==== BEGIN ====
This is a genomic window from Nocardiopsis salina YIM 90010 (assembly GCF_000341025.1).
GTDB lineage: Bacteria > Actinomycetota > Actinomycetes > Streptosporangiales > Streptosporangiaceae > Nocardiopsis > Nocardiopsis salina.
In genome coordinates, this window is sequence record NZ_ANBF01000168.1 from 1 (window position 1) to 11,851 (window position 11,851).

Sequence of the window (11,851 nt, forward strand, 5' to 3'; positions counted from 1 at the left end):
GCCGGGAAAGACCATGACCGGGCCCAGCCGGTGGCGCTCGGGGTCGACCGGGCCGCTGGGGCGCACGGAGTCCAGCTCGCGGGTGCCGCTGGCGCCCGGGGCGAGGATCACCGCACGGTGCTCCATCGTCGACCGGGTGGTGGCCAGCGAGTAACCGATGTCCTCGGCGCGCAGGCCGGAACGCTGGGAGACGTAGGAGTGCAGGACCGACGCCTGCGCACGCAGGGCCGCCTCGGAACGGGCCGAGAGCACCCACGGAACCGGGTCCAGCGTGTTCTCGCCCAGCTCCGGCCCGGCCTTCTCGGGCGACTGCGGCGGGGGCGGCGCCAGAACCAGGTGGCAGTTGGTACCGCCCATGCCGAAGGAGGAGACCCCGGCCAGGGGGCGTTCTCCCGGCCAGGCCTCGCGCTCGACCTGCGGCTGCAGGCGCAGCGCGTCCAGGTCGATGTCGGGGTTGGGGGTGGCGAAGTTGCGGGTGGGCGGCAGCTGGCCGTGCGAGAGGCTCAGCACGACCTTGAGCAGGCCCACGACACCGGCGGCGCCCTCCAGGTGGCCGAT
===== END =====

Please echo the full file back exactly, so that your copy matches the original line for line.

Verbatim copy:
This is a genomic window from Nocardiopsis salina YIM 90010 (assembly GCF_000341025.1).
GTDB lineage: Bacteria > Actinomycetota > Actinomycetes > Streptosporangiales > Streptosporangiaceae > Nocardiopsis > Nocardiopsis salina.
In genome coordinates, this window is sequence record NZ_ANBF01000168.1 from 1 (window position 1) to 11,851 (window position 11,851).

Sequence of the window (11,851 nt, forward strand, 5' to 3'; positions counted from 1 at the left end):
GCCGGGAAAGACCATGACCGGGCCCAGCCGGTGGCGCTCGGGGTCGACCGGGCCGCTGGGGCGCACGGAGTCCAGCTCGCGGGTGCCGCTGGCGCCCGGGGCGAGGATCACCGCACGGTGCTCCATCGTCGACCGGGTGGTGGCCAGCGAGTAACCGATGTCCTCGGCGCGCAGGCCGGAACGCTGGGAGACGTAGGAGTGCAGGACCGACGCCTGCGCACGCAGGGCCGCCTCGGAACGGGCCGAGAGCACCCACGGAACCGGGTCCAGCGTGTTCTCGCCCAGCTCCGGCCCGGCCTTCTCGGGCGACTGCGGCGGGGGCGGCGCCAGAACCAGGTGGCAGTTGGTACCGCCCATGCCGAAGGAGGAGACCCCGGCCAGGGGGCGTTCTCCCGGCCAGGCCTCGCGCTCGACCTGCGGCTGCAGGCGCAGCGCGTCCAGGTCGATGTCGGGGTTGGGGGTGGCGAAGTTGCGGGTGGGCGGCAGCTGGCCGTGCGAGAGGCTCAGCACGACCTTGAGCAGGCCCACGACACCGGCGGCGCCCTCCAGGTGGCCGAT